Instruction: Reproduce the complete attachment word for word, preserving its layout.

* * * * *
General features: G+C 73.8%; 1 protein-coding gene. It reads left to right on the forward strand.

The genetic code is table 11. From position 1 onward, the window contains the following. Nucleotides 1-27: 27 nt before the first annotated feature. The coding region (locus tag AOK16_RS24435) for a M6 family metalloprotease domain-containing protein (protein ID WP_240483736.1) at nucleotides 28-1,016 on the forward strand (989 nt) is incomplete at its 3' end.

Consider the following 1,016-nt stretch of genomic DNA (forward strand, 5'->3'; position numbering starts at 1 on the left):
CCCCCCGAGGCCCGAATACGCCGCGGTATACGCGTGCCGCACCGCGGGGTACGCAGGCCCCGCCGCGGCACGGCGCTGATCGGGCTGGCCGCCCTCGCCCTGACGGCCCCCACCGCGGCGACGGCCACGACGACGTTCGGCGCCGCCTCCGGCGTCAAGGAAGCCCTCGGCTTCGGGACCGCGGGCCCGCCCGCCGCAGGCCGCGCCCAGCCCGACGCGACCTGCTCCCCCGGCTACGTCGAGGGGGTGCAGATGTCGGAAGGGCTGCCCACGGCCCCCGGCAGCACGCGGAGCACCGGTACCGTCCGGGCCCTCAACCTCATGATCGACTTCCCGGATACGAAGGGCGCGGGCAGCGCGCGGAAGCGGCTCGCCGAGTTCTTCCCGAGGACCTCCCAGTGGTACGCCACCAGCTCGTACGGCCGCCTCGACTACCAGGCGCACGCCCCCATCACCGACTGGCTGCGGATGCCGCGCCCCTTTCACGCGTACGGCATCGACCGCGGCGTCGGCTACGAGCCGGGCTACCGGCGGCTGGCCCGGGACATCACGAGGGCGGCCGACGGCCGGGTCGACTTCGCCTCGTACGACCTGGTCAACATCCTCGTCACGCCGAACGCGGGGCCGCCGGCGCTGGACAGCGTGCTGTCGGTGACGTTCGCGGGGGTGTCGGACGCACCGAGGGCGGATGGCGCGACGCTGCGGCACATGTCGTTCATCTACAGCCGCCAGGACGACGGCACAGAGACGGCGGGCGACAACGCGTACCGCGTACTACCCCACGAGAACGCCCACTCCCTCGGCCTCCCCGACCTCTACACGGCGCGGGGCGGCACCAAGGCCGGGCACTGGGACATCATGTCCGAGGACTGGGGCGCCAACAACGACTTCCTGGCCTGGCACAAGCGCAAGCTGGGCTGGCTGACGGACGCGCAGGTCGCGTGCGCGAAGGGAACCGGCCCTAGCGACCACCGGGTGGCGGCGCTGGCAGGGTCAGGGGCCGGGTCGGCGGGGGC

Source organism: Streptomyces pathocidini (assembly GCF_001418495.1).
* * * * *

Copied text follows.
General features: G+C 73.8%; 1 protein-coding gene. It reads left to right on the forward strand.

The genetic code is table 11. From position 1 onward, the window contains the following. Nucleotides 1-27: 27 nt before the first annotated feature. The coding region (locus tag AOK16_RS24435) for a M6 family metalloprotease domain-containing protein (protein ID WP_240483736.1) at nucleotides 28-1,016 on the forward strand (989 nt) is incomplete at its 3' end.

Consider the following 1,016-nt stretch of genomic DNA (forward strand, 5'->3'; position numbering starts at 1 on the left):
CCCCCCGAGGCCCGAATACGCCGCGGTATACGCGTGCCGCACCGCGGGGTACGCAGGCCCCGCCGCGGCACGGCGCTGATCGGGCTGGCCGCCCTCGCCCTGACGGCCCCCACCGCGGCGACGGCCACGACGACGTTCGGCGCCGCCTCCGGCGTCAAGGAAGCCCTCGGCTTCGGGACCGCGGGCCCGCCCGCCGCAGGCCGCGCCCAGCCCGACGCGACCTGCTCCCCCGGCTACGTCGAGGGGGTGCAGATGTCGGAAGGGCTGCCCACGGCCCCCGGCAGCACGCGGAGCACCGGTACCGTCCGGGCCCTCAACCTCATGATCGACTTCCCGGATACGAAGGGCGCGGGCAGCGCGCGGAAGCGGCTCGCCGAGTTCTTCCCGAGGACCTCCCAGTGGTACGCCACCAGCTCGTACGGCCGCCTCGACTACCAGGCGCACGCCCCCATCACCGACTGGCTGCGGATGCCGCGCCCCTTTCACGCGTACGGCATCGACCGCGGCGTCGGCTACGAGCCGGGCTACCGGCGGCTGGCCCGGGACATCACGAGGGCGGCCGACGGCCGGGTCGACTTCGCCTCGTACGACCTGGTCAACATCCTCGTCACGCCGAACGCGGGGCCGCCGGCGCTGGACAGCGTGCTGTCGGTGACGTTCGCGGGGGTGTCGGACGCACCGAGGGCGGATGGCGCGACGCTGCGGCACATGTCGTTCATCTACAGCCGCCAGGACGACGGCACAGAGACGGCGGGCGACAACGCGTACCGCGTACTACCCCACGAGAACGCCCACTCCCTCGGCCTCCCCGACCTCTACACGGCGCGGGGCGGCACCAAGGCCGGGCACTGGGACATCATGTCCGAGGACTGGGGCGCCAACAACGACTTCCTGGCCTGGCACAAGCGCAAGCTGGGCTGGCTGACGGACGCGCAGGTCGCGTGCGCGAAGGGAACCGGCCCTAGCGACCACCGGGTGGCGGCGCTGGCAGGGTCAGGGGCCGGGTCGGCGGGGGC

Source organism: Streptomyces pathocidini (assembly GCF_001418495.1).